Coaches and commentators often talk about the importance of momentum in sport, and science has had its say.
A 1985 paper analysing the so-called hot hand theory (which holds that basketball players are more likely to score if they made their shot last time than if they missed) continues to generate discussion and new theories.
However, new research suggests that momentum doesn’t just apply to the moment, and it can have as much impact on an opponent as the player or team doing well.
A study of more than 117,000 professional tennis matches and five million observations in online amateur chess shows that even when competitors are evenly matched, players perform worse against an opponent they know has been climbing in rank.
These opponents gather what social scientists call “status momentum”, says Hemant Kakkar from Duke University in the US, co-author of a paper in the journal Proceedings of the National Academy of Sciences.
“Our experiments suggest this is because people take the physical laws of momentum into their mental landscape,” Kakkar says.
“For instance, they know a ball rolling downhill will keep rolling until someone applies a force to stop it. They do the same mental gymnastics or mental calculations about a competitor.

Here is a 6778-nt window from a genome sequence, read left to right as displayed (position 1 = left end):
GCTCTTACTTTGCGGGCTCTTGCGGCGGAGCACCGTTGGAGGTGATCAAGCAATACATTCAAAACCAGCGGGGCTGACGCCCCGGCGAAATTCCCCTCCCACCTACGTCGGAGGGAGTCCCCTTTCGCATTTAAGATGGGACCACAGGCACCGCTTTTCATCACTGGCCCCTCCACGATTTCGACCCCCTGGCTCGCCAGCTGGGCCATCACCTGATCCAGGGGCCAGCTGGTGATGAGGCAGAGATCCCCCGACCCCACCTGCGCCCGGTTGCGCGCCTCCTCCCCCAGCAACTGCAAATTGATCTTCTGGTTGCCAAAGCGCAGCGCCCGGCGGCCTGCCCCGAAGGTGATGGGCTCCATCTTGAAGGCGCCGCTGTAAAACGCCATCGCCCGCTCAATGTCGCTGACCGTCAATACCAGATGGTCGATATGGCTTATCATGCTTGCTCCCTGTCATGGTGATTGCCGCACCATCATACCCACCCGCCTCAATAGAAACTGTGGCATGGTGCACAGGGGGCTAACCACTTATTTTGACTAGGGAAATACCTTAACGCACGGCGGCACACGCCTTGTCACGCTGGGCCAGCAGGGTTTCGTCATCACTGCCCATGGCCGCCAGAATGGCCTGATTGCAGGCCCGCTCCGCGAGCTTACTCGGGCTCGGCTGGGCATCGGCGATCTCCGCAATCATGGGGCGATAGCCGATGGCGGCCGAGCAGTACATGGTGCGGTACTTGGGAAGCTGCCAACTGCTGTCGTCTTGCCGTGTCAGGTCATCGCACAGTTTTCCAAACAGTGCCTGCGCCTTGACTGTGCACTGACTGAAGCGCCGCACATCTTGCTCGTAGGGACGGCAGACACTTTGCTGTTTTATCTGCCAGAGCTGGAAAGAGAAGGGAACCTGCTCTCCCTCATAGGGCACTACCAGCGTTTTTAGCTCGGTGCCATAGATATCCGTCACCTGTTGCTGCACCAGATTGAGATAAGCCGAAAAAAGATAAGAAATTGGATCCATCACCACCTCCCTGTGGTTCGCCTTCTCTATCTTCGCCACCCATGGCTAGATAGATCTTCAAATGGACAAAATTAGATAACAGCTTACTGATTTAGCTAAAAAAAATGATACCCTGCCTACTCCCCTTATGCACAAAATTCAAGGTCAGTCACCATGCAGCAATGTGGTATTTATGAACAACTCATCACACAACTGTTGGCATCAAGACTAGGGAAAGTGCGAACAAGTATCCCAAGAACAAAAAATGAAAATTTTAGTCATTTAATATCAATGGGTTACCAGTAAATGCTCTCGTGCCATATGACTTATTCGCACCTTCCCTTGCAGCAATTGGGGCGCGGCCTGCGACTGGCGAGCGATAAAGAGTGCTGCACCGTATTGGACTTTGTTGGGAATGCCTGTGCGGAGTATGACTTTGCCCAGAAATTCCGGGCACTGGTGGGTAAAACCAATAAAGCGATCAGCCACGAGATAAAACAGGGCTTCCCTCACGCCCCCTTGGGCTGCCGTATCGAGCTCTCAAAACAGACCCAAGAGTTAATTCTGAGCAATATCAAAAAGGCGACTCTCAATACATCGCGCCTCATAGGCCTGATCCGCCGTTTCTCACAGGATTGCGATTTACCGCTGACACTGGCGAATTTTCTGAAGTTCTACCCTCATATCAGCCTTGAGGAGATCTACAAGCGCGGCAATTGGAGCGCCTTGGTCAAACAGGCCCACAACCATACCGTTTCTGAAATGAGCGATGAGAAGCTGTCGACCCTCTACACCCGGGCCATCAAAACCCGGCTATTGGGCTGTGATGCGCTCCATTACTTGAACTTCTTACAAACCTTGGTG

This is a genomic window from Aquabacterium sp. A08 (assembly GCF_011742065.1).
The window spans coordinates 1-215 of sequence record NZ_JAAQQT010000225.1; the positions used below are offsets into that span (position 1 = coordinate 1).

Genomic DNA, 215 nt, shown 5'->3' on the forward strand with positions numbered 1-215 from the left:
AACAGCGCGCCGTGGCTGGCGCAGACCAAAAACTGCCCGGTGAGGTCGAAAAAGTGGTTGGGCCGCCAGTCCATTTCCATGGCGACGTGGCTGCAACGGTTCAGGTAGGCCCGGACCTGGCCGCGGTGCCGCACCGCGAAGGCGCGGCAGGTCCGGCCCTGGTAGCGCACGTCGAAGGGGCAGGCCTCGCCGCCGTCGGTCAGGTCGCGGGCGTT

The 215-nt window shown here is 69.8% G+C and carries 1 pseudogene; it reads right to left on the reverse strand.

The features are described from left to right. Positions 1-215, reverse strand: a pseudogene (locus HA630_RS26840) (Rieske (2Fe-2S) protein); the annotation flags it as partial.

“They tend to think ‘yeah, this person will keep moving up’. Because of this, they start feeling threatened and their performance tends to suffer.”
There was no better example than in tennis, the researchers say. They found that players committed more double faults when facing an opponent with status momentum.
Kakkar and colleagues Niro Sivanathan, from the London Business School, and Nathan Pettit, from New York University, were certainly comprehensive in their endeavours.
Alongside the specific analysis of competitors on the popular Free Internet Chess Server (FICS) and data from 26 years of professional tennis matches, they ran four additional studies to try to assess the psychological process underlying the status momentum concept.
Participants faced various competitive scenarios and took tests to measure how threatened they felt. Results showed they were more threatened by upwardly mobile opponents than by those with the same rank who lacked momentum.
It is possible not to be psyched out, however.
The study also shows that people who made themselves be positive about their own skills and strengths before a match, or found a reason to doubt their opponent’s supposed momentum, could overcome a negative mindset.
“Once you present people with some kind of doubt to the veracity of the rankings, such as a clerical error that affected the rankings, that alleviates some of the adverse effect of the opponent’s momentum,” Kakkar says.
“We are generally motivated to think more favourably about ourselves, so when given a reason to doubt others – even a slight one – we tend to think ‘maybe this person isn’t actually that good’, and that can change how threatened we feel.”
The researchers acknowledge the limitations of the study. There was no consideration of different levels of pressure, for example, or of one player’s track record against another.
Nevertheless, the findings do raise a number of interesting questions. How does a player’s negative momentum impact on an opponent’s thinking? And is there a difference between a slow, steady rise (or fall) and a dramatic one?
Nick Carne is the editor of Cosmos Online and editorial manager for The Royal Institution of Australia.
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